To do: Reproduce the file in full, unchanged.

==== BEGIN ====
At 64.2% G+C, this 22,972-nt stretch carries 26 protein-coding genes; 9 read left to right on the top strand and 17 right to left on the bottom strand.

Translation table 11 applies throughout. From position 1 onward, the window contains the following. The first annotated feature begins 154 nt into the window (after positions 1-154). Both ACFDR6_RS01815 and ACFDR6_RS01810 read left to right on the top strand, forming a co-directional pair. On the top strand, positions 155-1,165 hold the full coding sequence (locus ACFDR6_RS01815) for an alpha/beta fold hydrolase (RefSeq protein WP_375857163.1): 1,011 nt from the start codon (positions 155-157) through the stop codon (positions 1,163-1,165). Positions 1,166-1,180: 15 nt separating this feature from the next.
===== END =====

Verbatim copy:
At 64.2% G+C, this 22,972-nt stretch carries 26 protein-coding genes; 9 read left to right on the top strand and 17 right to left on the bottom strand.

Translation table 11 applies throughout. From position 1 onward, the window contains the following. The first annotated feature begins 154 nt into the window (after positions 1-154). Both ACFDR6_RS01815 and ACFDR6_RS01810 read left to right on the top strand, forming a co-directional pair. On the top strand, positions 155-1,165 hold the full coding sequence (locus ACFDR6_RS01815) for an alpha/beta fold hydrolase (RefSeq protein WP_375857163.1): 1,011 nt from the start codon (positions 155-157) through the stop codon (positions 1,163-1,165). Positions 1,166-1,180: 15 nt separating this feature from the next.